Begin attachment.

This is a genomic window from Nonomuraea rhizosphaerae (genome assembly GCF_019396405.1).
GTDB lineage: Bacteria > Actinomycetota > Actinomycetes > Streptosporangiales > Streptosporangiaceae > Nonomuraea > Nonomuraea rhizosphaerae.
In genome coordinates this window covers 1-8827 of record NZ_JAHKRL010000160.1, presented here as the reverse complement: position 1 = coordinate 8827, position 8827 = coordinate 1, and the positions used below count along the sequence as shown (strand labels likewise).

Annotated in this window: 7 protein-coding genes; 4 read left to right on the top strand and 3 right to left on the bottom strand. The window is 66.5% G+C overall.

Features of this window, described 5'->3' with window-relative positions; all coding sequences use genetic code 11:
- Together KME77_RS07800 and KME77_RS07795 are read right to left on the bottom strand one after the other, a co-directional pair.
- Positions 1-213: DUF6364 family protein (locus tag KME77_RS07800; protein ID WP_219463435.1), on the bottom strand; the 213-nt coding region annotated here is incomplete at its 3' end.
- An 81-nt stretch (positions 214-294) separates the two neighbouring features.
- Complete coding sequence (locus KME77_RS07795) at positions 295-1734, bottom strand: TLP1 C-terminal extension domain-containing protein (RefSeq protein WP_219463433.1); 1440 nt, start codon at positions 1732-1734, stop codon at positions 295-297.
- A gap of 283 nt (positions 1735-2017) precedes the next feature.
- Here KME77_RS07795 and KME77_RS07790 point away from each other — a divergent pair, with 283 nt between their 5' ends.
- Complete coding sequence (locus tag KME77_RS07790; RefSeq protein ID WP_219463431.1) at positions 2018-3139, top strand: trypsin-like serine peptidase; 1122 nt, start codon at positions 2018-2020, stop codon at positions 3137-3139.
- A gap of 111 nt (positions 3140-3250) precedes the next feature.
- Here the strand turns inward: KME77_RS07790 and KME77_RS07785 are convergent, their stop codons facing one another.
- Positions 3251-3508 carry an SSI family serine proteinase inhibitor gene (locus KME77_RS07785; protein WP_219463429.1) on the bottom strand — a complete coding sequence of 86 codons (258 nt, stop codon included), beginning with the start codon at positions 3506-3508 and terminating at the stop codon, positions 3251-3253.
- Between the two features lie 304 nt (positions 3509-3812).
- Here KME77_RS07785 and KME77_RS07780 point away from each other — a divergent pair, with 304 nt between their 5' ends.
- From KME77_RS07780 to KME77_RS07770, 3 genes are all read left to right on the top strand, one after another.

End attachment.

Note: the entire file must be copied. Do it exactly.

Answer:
This is a genomic window from Nonomuraea rhizosphaerae (genome assembly GCF_019396405.1).
GTDB lineage: Bacteria > Actinomycetota > Actinomycetes > Streptosporangiales > Streptosporangiaceae > Nonomuraea > Nonomuraea rhizosphaerae.
In genome coordinates this window covers 1-8827 of record NZ_JAHKRL010000160.1, presented here as the reverse complement: position 1 = coordinate 8827, position 8827 = coordinate 1, and the positions used below count along the sequence as shown (strand labels likewise).

Annotated in this window: 7 protein-coding genes; 4 read left to right on the top strand and 3 right to left on the bottom strand. The window is 66.5% G+C overall.

Features of this window, described 5'->3' with window-relative positions; all coding sequences use genetic code 11:
- Together KME77_RS07800 and KME77_RS07795 are read right to left on the bottom strand one after the other, a co-directional pair.
- Positions 1-213: DUF6364 family protein (locus tag KME77_RS07800; protein ID WP_219463435.1), on the bottom strand; the 213-nt coding region annotated here is incomplete at its 3' end.
- An 81-nt stretch (positions 214-294) separates the two neighbouring features.
- Complete coding sequence (locus KME77_RS07795) at positions 295-1734, bottom strand: TLP1 C-terminal extension domain-containing protein (RefSeq protein WP_219463433.1); 1440 nt, start codon at positions 1732-1734, stop codon at positions 295-297.
- A gap of 283 nt (positions 1735-2017) precedes the next feature.
- Here KME77_RS07795 and KME77_RS07790 point away from each other — a divergent pair, with 283 nt between their 5' ends.
- Complete coding sequence (locus tag KME77_RS07790; RefSeq protein ID WP_219463431.1) at positions 2018-3139, top strand: trypsin-like serine peptidase; 1122 nt, start codon at positions 2018-2020, stop codon at positions 3137-3139.
- A gap of 111 nt (positions 3140-3250) precedes the next feature.
- Here the strand turns inward: KME77_RS07790 and KME77_RS07785 are convergent, their stop codons facing one another.
- Positions 3251-3508 carry an SSI family serine proteinase inhibitor gene (locus KME77_RS07785; protein WP_219463429.1) on the bottom strand — a complete coding sequence of 86 codons (258 nt, stop codon included), beginning with the start codon at positions 3506-3508 and terminating at the stop codon, positions 3251-3253.
- Between the two features lie 304 nt (positions 3509-3812).
- Here KME77_RS07785 and KME77_RS07780 point away from each other — a divergent pair, with 304 nt between their 5' ends.
- From KME77_RS07780 to KME77_RS07770, 3 genes are all read left to right on the top strand, one after another.